To be honest, even once you do find your linguists - it's hard to know if they'll be a good fit for your company (I've certainly seen my fair share of translation disasters). There are many factors that go into it, such as the translator being able to effectively interpret your needs and meet them with quality, timely work. They should have a good command of the target language they're translating from and a good grasp of style and tone of voice so that your content reads well in their native language. You also need someone who's reliable - someone you can count on.
In many countries, translation is completely unregulated, and translators aren't required to pass a test or have any kind of certification. In some of these, there's no official training available - even if one was willing to take one. Essentially, this means anyone can present themselves as translators - no matter what language knowledge or cultural understanding they actually have.
This presents some complications, as you can't simply require your linguists to have a 'translation degree'. In fact, even the ISO standard for translation requires ISO-certified agencies to work with translators that have 'a relevant degree or 5 years of experience' - since demanding a specific certification is simply impractical.
Since it's not possible for everyone involved in the localization process to speak all languages, ensuring your linguists are doing good work becomes significantly harder. This 'language blind spot' is also ripe ground for cost-cutting practices that damage quality - with some people exploiting these gaps knowing it'll be hard to catch them in the act. I've heard of linguists delivering machine translation claiming it's human, and without another native editor flagging this, it's possible the clients would never have known.
Some companies would prefer to just let agencies handle the whole process. The company will only need to be in touch with one (or few) contact people - so it's considered to be easier and less time-consuming. Plus, clients assume that by entrusting the agency with translator recruiting and quality assurance, they can get full peace of mind. After all, most agencies are operated by professionals who have a great deal of experience in this field. The agency can act as a mediator between the client and the translator, helping to ensure that both parties are happy with the work that is being produced.
Reality, as always, is not so black-and-white. Yes, I've come across some incredible agencies, dedicated to providing incredible results. These often charge more, because quality costs money. After all, you want the project management team in your agency to put in the extra time, and ensure the results you're getting are up to standard. You also want them to be willing to pay the really good linguists - the ones who check all the boxes and can take their pick from nearly every agency and translation client working in their language pair.
But I've also seen agencies on the other end of the spectrum. In an attempt to increase profits and speed things along for clients, they exploit translators and cut corners constantly. These agencies are hard to spot from the outside, as they still make a big show about quality. It's only when you start reviewing your results that you understand something is wrong.
There are several things you need to consider when finding your ideal candidate. And no - more years of experience or better qualifications do not necessarily indicate higher quality. Translation and localization are, after all, forms of writing. And true writing talent is often impossible to learn - you either have it or you don't. This means you can find translators with hardly any experience doing amazing work, and veterans producing very bad results.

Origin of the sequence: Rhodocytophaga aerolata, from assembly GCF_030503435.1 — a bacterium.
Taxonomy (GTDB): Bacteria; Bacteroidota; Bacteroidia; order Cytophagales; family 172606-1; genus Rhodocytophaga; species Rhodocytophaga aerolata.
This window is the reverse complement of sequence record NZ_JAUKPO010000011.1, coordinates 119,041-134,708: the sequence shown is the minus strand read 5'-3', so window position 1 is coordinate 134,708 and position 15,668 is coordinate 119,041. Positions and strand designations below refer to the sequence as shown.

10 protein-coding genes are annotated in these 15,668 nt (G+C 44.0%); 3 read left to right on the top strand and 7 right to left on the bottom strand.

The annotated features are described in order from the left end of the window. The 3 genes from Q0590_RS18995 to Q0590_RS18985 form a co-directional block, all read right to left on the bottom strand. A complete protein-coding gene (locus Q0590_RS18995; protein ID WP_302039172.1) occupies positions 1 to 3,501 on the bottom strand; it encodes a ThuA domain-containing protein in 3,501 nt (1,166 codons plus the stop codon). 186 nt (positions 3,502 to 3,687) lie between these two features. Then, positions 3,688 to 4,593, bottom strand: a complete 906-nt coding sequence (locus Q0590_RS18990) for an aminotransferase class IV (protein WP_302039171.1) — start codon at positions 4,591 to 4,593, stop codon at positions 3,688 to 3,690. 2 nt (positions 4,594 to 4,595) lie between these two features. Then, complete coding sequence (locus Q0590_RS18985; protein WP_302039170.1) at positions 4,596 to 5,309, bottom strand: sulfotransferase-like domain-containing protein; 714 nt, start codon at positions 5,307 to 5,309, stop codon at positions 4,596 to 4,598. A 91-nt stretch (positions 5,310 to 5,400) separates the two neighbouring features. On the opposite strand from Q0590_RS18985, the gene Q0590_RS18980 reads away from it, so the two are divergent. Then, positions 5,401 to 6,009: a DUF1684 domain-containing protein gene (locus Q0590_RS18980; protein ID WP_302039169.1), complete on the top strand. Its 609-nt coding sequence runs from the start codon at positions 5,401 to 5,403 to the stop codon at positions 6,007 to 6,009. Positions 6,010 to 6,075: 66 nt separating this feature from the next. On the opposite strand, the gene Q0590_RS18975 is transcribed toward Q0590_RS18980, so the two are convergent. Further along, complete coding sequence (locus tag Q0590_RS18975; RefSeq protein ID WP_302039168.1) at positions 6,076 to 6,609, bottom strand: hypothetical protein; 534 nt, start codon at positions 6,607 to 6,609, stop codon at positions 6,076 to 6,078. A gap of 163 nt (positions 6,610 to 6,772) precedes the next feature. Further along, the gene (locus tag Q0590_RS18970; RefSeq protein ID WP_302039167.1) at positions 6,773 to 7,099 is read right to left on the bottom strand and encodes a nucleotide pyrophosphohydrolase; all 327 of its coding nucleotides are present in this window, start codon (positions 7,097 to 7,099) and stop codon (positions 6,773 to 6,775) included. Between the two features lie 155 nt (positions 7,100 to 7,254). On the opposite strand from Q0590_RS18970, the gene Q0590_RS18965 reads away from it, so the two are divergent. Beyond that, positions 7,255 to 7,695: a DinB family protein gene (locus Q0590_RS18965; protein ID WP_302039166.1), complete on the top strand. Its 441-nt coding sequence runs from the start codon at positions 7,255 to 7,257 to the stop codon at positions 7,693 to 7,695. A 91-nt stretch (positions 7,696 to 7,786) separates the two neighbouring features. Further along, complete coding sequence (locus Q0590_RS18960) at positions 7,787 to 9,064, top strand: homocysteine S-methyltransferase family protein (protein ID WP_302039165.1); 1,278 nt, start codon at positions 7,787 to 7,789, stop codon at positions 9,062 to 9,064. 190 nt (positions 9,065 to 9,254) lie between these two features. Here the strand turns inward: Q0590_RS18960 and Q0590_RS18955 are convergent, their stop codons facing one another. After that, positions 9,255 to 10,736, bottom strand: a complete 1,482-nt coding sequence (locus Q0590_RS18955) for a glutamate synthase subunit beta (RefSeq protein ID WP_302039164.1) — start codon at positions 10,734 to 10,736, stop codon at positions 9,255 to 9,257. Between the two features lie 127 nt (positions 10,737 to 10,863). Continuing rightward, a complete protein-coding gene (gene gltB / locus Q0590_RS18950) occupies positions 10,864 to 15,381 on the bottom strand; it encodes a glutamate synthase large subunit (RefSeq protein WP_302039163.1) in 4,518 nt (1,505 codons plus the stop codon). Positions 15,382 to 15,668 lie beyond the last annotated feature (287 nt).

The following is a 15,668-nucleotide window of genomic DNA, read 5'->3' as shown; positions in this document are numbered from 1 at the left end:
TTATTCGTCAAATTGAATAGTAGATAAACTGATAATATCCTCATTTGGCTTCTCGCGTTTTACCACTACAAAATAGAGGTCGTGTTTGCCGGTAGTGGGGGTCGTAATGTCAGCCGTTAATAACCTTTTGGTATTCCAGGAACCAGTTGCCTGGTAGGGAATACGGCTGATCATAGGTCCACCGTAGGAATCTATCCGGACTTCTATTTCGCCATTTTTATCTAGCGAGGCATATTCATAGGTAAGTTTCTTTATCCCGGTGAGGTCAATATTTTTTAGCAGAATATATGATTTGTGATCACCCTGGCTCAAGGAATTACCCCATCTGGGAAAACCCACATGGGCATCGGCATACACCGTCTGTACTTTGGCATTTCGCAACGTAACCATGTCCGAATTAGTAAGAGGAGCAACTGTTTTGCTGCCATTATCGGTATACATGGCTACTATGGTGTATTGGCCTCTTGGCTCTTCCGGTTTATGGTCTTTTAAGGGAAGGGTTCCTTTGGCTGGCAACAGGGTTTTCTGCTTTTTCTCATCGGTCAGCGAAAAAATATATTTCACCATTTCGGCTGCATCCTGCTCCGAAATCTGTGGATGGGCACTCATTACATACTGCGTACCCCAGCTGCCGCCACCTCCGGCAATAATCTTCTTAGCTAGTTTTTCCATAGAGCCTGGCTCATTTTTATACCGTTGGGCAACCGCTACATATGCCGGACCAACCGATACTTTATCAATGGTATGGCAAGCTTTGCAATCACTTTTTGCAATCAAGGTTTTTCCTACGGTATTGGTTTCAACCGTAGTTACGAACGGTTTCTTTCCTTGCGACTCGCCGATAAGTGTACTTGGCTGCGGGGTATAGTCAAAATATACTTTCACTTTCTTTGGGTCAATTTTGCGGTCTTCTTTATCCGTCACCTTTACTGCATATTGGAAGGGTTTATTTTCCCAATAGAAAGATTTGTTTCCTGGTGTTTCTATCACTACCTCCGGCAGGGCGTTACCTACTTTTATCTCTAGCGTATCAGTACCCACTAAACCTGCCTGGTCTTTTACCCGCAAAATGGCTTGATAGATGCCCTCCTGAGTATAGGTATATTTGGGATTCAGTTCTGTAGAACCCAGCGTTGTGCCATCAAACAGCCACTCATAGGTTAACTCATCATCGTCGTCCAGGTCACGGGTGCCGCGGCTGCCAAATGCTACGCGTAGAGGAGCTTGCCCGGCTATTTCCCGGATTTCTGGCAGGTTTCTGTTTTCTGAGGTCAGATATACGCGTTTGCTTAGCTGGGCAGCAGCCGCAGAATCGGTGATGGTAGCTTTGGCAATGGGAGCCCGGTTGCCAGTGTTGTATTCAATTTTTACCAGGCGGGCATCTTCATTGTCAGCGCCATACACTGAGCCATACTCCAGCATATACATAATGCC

Plus, experienced translators may sometimes be set in their old ways. The localization industry has seen massive development in recent years, and if you're looking to localize using the most innovative tools and methods, their experience won't necessarily indicate a good fit.
Instead, you want to look for the following:
In short, you want your linguist's profile to match the type of content you're thinking of localizing. If your typical user is aged 30-40, try to find a translator within that range. If you have a clothing swap app focused on fashion and trends, find a translator with knowledge in that domain.
As we've established, this is tremendously hard to define. The best way to go about this is to create a shortlist of potential linguists and give them a short paid test. Then, have a reviewer you trust rate those tests to find translators that consistently produced good quality translations.
This is an important consideration for many clients - you need to be able to trust that your translator will stick to the agreed schedule. If you're working on a tight deadline, even a day's delay can cause big problems. Look for someone who has a good track record of meeting deadlines, and make sure to ask about their availability before hiring them. In addition, try and get a feel of their personality. A translator should be receptive and willing to implement feedback and revisions of their work.
This may seem trivial, but linguists who often work remotely and online usually have a preferred payment method and predefined payment terms. Depending on your location and local laws, you may have a preference or may not be able to pay using just any method. As you screen your linguists, ensure they accept the payment method and terms you're offering.
So,where can you find these elusive - but oh so necessary - great freelance translators? Hop on to my guide on the 4 best places to find them for a conclusive list.